Starting in earnest at the beginning of 2017, Milestone 4 (M4) sought to further the functionality of the technology to incorporate functionality that was of interest to the participating members. These members, 3M, Caterpillar, GKN Aerospace, Wolf Robotics, and the SwRI development team set forth to realize a set of objectives:

  • Closed-loop inspection and retouch: Integrating the process planning and quality assurance steps so that parts are finished with a closed, sensor-driven loop.
  • More Robust Surface Segmentation: Improving the surface segmentation and planning algorithms to accommodate more complex surfaces found on real parts (continuous surfaces with radius of curvature above a 50 mm threshold, as seen in Figure 1 above)
  • Blending Process Refinement: Improving the quality of the blending process to produce surface finishes that meet engineering requirements.
  • Edge Processing: Processing/chamfering simple 2.5D edges that occur where two surfaces meet.
  • Technology Transfer: Meetings, demonstrations, and sponsor sites to support knowledge sharing among project participants and performers.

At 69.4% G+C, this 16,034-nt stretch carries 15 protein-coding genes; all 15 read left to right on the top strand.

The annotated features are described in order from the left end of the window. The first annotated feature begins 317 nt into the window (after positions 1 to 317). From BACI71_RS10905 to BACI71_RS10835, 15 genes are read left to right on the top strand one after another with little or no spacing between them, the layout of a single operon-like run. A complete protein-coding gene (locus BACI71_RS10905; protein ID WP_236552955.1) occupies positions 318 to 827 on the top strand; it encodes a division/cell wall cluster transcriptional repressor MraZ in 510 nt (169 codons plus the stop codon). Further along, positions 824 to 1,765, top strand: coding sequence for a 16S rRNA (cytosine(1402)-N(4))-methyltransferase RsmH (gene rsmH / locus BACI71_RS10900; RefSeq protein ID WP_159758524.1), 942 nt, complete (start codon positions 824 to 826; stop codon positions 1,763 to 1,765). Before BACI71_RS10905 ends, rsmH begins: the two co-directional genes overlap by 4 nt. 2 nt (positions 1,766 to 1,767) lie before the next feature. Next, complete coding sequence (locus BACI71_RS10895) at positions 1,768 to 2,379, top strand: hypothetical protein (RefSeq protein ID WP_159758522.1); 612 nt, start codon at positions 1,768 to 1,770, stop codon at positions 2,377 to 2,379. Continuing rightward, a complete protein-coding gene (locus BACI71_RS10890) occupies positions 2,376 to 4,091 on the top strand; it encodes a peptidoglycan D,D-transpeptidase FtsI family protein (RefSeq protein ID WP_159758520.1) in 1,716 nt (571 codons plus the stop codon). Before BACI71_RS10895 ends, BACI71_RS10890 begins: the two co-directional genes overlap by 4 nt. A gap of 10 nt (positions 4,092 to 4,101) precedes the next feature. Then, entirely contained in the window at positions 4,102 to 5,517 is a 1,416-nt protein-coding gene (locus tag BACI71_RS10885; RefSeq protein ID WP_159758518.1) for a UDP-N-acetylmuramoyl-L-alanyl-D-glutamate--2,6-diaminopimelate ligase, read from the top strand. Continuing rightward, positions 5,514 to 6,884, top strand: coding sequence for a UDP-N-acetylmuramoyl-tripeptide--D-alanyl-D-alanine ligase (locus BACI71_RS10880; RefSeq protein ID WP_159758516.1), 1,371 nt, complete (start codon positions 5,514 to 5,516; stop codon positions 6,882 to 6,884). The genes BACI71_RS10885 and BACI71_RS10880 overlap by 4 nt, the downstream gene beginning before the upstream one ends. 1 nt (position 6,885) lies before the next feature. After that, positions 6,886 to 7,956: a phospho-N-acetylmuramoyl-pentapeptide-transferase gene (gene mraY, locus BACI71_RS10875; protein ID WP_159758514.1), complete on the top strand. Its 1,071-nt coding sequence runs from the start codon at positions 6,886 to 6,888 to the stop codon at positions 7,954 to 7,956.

• Integration and Testing: Demonstration support.

The intent of the demonstration was to review the capability as-developed relative to the processing of provided Caterpillar production parts. Performance was tracked to a provided success criteria that tied to performance metrics that were relevant to the target application.

All parts presented were able to be perceived, meshed, and discrete parts for processing selected. There were difficulties with GUI interaction relative to selection, but these were considered minor.

Paths were generated for every part presented that included blending surface paths as well as the edge paths. Every path that was generated was simulated without issue.

Execution of the blending paths was performed on 100% of presented parts, and a subset of parts for edge processing. There were observed challenges due to the scale of the tools and media relative to the edge and execution of the paths without having issues with either collision or losing contact with the part. This is simply a need for finer calibration techniques for these particular hardware configurations.